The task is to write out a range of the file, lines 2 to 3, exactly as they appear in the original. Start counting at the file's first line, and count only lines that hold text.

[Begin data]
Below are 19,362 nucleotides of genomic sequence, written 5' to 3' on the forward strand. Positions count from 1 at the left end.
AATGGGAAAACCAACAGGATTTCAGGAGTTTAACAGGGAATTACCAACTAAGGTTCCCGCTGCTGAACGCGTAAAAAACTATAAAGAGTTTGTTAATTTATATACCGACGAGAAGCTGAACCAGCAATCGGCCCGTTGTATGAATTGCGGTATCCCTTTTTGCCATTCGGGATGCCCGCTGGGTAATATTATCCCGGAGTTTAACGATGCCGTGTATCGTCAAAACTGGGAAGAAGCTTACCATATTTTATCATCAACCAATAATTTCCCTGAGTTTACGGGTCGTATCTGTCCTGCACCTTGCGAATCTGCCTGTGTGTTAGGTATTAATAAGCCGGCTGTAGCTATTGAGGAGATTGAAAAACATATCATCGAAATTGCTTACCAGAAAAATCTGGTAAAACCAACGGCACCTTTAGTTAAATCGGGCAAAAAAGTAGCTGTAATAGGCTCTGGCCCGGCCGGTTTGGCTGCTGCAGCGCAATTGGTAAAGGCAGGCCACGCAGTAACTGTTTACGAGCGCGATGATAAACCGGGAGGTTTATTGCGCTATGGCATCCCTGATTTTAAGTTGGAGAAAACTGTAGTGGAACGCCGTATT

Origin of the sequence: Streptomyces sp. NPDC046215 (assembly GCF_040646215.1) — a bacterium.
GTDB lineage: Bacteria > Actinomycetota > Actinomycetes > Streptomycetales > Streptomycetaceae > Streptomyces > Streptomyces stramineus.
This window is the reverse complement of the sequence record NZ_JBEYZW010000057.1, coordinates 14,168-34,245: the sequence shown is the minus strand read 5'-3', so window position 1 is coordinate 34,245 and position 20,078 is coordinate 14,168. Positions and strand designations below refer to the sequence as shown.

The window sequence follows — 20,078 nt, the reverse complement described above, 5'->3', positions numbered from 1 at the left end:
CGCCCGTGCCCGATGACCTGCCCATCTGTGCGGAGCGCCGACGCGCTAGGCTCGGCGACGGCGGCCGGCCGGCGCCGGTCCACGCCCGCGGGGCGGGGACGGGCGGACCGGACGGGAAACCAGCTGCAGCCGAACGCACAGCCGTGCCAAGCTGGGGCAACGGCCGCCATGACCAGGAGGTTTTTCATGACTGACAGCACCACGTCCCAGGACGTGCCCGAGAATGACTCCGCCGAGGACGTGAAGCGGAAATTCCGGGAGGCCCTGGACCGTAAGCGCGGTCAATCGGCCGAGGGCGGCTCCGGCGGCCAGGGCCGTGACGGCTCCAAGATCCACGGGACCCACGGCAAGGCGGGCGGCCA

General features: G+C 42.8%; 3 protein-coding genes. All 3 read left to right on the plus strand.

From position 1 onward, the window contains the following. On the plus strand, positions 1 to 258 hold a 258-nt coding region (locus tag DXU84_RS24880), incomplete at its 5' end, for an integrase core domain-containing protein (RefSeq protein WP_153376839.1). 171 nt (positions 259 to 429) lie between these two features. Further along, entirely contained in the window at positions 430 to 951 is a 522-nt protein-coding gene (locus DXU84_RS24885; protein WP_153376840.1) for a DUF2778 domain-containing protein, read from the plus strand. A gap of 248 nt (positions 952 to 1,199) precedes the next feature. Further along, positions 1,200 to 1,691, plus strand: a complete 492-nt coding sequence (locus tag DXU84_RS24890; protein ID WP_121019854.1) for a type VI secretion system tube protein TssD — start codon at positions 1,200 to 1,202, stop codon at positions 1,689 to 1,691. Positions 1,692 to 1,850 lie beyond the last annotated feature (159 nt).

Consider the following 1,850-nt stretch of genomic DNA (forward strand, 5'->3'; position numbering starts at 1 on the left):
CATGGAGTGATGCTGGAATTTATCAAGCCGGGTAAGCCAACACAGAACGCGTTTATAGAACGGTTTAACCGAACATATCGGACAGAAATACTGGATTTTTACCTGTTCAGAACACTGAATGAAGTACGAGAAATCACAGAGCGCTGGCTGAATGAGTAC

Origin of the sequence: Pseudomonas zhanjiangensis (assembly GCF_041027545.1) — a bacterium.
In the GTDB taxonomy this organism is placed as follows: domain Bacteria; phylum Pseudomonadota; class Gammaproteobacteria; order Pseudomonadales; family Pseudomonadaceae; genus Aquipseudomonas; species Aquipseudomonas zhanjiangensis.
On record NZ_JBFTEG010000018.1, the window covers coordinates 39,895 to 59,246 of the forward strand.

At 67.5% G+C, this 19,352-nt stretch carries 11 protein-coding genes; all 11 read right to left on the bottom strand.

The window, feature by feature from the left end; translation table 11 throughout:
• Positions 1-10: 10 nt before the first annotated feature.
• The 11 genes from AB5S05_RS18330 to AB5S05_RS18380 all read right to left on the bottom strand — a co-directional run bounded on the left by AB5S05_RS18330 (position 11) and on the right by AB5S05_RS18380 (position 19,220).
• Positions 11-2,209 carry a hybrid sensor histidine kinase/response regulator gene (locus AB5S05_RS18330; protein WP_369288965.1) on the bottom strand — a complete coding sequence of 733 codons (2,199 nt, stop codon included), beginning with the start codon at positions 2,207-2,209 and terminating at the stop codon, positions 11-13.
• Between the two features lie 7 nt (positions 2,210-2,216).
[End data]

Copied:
AATGGGAAAACCAACAGGATTTCAGGAGTTTAACAGGGAATTACCAACTAAGGTTCCCGCTGCTGAACGCGTAAAAAACTATAAAGAGTTTGTTAATTTATATACCGACGAGAAGCTGAACCAGCAATCGGCCCGTTGTATGAATTGCGGTATCCCTTTTTGCCATTCGGGATGCCCGCTGGGTAATATTATCCCGGAGTTTAACGATGCCGTGTATCGTCAAAACTGGGAAGAAGCTTACCATATTTTATCATCAACCAATAATTTCCCTGAGTTTACGGGTCGTATCTGTCCTGCACCTTGCGAATCTGCCTGTGTGTTAGGTATTAATAAGCCGGCTGTAGCTATTGAGGAGATTGAAAAACATATCATCGAAATTGCTTACCAGAAAAATCTGGTAAAACCAACGGCACCTTTAGTTAAATCGGGCAAAAAAGTAGCTGTAATAGGCTCTGGCCCGGCCGGTTTGGCTGCTGCAGCGCAATTGGTAAAGGCAGGCCACGCAGTAACTGTTTACGAGCGCGATGATAAACCGGGAGGTTTATTGCGCTATGGCATCCCTGATTTTAAGTTGGAGAAAACTGTAGTGGAACGCCGTATT

Origin of the sequence: Streptomyces sp. NPDC046215 (assembly GCF_040646215.1) — a bacterium.